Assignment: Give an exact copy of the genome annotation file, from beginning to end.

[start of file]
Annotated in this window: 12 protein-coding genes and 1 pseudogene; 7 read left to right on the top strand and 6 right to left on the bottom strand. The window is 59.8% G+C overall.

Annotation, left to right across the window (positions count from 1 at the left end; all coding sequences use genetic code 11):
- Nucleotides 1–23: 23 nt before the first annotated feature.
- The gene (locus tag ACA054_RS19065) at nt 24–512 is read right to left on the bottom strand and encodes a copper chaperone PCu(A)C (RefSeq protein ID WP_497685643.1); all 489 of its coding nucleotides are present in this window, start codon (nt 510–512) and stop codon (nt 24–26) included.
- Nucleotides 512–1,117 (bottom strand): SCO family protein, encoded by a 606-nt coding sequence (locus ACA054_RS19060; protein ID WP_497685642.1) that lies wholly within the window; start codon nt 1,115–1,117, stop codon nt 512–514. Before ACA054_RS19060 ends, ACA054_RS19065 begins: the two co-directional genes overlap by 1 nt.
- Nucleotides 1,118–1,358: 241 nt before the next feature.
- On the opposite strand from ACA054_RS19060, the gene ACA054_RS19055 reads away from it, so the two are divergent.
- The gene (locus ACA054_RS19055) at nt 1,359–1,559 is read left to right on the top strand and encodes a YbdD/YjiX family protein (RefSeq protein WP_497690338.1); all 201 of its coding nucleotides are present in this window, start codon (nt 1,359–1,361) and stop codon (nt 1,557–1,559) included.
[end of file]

Annotated in this window: 12 protein-coding genes and 1 pseudogene; 7 read left to right on the top strand and 6 right to left on the bottom strand. The window is 59.8% G+C overall.

Annotation, left to right across the window (positions count from 1 at the left end; all coding sequences use genetic code 11):
- Nucleotides 1–23: 23 nt before the first annotated feature.
- The gene (locus tag ACA054_RS19065) at nt 24–512 is read right to left on the bottom strand and encodes a copper chaperone PCu(A)C (RefSeq protein ID WP_497685643.1); all 489 of its coding nucleotides are present in this window, start codon (nt 510–512) and stop codon (nt 24–26) included.
- Nucleotides 512–1,117 (bottom strand): SCO family protein, encoded by a 606-nt coding sequence (locus ACA054_RS19060; protein ID WP_497685642.1) that lies wholly within the window; start codon nt 1,115–1,117, stop codon nt 512–514. Before ACA054_RS19060 ends, ACA054_RS19065 begins: the two co-directional genes overlap by 1 nt.
- Nucleotides 1,118–1,358: 241 nt before the next feature.
- On the opposite strand from ACA054_RS19060, the gene ACA054_RS19055 reads away from it, so the two are divergent.
- The gene (locus ACA054_RS19055) at nt 1,359–1,559 is read left to right on the top strand and encodes a YbdD/YjiX family protein (RefSeq protein WP_497690338.1); all 201 of its coding nucleotides are present in this window, start codon (nt 1,359–1,361) and stop codon (nt 1,557–1,559) included.